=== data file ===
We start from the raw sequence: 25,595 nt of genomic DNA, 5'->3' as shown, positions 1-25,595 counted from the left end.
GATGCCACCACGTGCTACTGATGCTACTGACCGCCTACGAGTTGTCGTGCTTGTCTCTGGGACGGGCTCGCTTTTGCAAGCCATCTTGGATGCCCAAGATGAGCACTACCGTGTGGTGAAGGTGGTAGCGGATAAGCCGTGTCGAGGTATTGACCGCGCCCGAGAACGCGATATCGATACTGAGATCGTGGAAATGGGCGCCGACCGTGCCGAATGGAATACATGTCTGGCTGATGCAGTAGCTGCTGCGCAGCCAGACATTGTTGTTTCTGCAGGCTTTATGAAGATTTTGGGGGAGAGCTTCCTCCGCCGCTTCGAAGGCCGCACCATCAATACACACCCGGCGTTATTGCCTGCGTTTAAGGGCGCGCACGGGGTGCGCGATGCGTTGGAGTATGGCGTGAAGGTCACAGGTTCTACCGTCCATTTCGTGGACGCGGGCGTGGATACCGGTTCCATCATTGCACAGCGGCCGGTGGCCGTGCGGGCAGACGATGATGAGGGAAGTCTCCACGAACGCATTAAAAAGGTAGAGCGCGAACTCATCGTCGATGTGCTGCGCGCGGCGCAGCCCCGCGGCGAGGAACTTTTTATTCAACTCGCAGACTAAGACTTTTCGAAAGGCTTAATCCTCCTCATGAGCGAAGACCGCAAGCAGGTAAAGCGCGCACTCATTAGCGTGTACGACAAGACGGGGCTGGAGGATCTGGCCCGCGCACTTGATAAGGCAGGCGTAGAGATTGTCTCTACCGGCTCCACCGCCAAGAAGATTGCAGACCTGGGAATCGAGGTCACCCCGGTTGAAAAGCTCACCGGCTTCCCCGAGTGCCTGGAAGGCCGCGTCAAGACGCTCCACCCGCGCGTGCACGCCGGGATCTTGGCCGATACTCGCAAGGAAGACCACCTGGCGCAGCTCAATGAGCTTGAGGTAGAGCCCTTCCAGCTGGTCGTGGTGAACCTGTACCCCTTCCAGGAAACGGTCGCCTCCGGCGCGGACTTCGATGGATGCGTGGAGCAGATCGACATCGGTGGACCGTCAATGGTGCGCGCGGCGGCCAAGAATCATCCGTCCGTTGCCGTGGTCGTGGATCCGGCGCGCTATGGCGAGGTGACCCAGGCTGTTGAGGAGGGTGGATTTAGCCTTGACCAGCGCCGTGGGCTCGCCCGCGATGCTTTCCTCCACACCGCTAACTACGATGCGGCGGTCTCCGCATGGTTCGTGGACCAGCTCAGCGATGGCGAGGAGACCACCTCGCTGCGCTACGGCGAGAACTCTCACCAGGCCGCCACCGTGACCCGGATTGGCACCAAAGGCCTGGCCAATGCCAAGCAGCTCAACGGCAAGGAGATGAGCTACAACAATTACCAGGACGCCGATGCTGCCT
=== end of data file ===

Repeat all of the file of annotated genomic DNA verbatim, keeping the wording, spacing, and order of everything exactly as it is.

We start from the raw sequence: 25,595 nt of genomic DNA, 5'->3' as shown, positions 1-25,595 counted from the left end.
GATGCCACCACGTGCTACTGATGCTACTGACCGCCTACGAGTTGTCGTGCTTGTCTCTGGGACGGGCTCGCTTTTGCAAGCCATCTTGGATGCCCAAGATGAGCACTACCGTGTGGTGAAGGTGGTAGCGGATAAGCCGTGTCGAGGTATTGACCGCGCCCGAGAACGCGATATCGATACTGAGATCGTGGAAATGGGCGCCGACCGTGCCGAATGGAATACATGTCTGGCTGATGCAGTAGCTGCTGCGCAGCCAGACATTGTTGTTTCTGCAGGCTTTATGAAGATTTTGGGGGAGAGCTTCCTCCGCCGCTTCGAAGGCCGCACCATCAATACACACCCGGCGTTATTGCCTGCGTTTAAGGGCGCGCACGGGGTGCGCGATGCGTTGGAGTATGGCGTGAAGGTCACAGGTTCTACCGTCCATTTCGTGGACGCGGGCGTGGATACCGGTTCCATCATTGCACAGCGGCCGGTGGCCGTGCGGGCAGACGATGATGAGGGAAGTCTCCACGAACGCATTAAAAAGGTAGAGCGCGAACTCATCGTCGATGTGCTGCGCGCGGCGCAGCCCCGCGGCGAGGAACTTTTTATTCAACTCGCAGACTAAGACTTTTCGAAAGGCTTAATCCTCCTCATGAGCGAAGACCGCAAGCAGGTAAAGCGCGCACTCATTAGCGTGTACGACAAGACGGGGCTGGAGGATCTGGCCCGCGCACTTGATAAGGCAGGCGTAGAGATTGTCTCTACCGGCTCCACCGCCAAGAAGATTGCAGACCTGGGAATCGAGGTCACCCCGGTTGAAAAGCTCACCGGCTTCCCCGAGTGCCTGGAAGGCCGCGTCAAGACGCTCCACCCGCGCGTGCACGCCGGGATCTTGGCCGATACTCGCAAGGAAGACCACCTGGCGCAGCTCAATGAGCTTGAGGTAGAGCCCTTCCAGCTGGTCGTGGTGAACCTGTACCCCTTCCAGGAAACGGTCGCCTCCGGCGCGGACTTCGATGGATGCGTGGAGCAGATCGACATCGGTGGACCGTCAATGGTGCGCGCGGCGGCCAAGAATCATCCGTCCGTTGCCGTGGTCGTGGATCCGGCGCGCTATGGCGAGGTGACCCAGGCTGTTGAGGAGGGTGGATTTAGCCTTGACCAGCGCCGTGGGCTCGCCCGCGATGCTTTCCTCCACACCGCTAACTACGATGCGGCGGTCTCCGCATGGTTCGTGGACCAGCTCAGCGATGGCGAGGAGACCACCTCGCTGCGCTACGGCGAGAACTCTCACCAGGCCGCCACCGTGACCCGGATTGGCACCAAAGGCCTGGCCAATGCCAAGCAGCTCAACGGCAAGGAGATGAGCTACAACAATTACCAGGACGCCGATGCTGCCT